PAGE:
Few novels left me as breathless and, as we might say on the shrink’s couch, as conflicted as Philip Roth’s Portnoy’s Complaint. I first read it in my mid-to-late teens, the time when we suddenly become conscious of who we are. As the daughter of Holocaust survivors in suburban Caulfield, I was starting to ask myself if I felt Australian. The answer was … eh, sort of.
I’d been reading modern American Jewish writers – Chaim Potok, Leon Uris – out of some vague sense they were speaking to me directly. They wrote edifying and morally weighty books about the Jewish condition.
I had assumed Roth, whose New Jersey parents were the children of Yiddish-speaking immigrants from eastern Europe, would offer more of the same.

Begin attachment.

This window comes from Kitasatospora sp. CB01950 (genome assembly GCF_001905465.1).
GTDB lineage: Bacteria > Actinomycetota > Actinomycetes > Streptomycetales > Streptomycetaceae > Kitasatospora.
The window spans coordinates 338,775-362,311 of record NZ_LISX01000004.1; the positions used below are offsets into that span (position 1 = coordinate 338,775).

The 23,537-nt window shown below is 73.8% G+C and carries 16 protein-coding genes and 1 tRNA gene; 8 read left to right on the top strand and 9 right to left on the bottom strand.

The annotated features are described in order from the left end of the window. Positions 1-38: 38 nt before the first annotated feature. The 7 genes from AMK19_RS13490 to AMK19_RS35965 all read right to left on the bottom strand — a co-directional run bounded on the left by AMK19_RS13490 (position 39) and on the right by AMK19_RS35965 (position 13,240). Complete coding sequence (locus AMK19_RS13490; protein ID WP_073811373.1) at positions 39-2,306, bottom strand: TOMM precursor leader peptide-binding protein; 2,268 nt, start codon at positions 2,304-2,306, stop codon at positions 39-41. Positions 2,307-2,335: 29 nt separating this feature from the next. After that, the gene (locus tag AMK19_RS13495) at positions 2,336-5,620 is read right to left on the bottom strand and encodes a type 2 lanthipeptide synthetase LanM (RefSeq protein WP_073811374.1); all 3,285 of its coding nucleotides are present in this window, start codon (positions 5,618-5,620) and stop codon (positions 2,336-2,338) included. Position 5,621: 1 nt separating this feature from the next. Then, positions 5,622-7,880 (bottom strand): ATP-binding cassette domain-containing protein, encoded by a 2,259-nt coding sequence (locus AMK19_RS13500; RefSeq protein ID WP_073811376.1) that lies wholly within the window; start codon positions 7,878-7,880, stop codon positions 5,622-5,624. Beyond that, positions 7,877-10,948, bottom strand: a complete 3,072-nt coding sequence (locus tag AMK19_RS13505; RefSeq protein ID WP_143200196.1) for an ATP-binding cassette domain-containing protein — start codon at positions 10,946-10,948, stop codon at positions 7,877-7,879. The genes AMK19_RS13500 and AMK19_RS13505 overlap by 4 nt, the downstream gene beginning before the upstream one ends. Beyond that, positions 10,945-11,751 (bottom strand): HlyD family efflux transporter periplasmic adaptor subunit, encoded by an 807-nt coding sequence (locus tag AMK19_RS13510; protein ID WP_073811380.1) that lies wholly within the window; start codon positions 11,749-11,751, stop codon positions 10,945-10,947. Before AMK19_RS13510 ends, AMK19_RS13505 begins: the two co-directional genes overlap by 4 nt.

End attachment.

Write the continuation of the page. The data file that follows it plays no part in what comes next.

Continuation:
But Portnoy’s Complaint turned out to be a wank. Literally. Framed as Alexander Portnoy’s monologue to his psychiatrist, the 1969 bestseller of the future literary giant man is a masturbatory novel. It is one of the works being discussed afresh as a new biography of Roth reignites debate about the legacy of morally flawed authors post #MeToo.
In the novel, Portnoy moans about his overbearing mother – “one of the outstanding producers and packagers of guilt in our time” – his chronically-constipated, underachieving father, his unrelenting libido and his unrelenting self-loathing. He confesses to an unspeakable violation of a piece of liver in the fridge.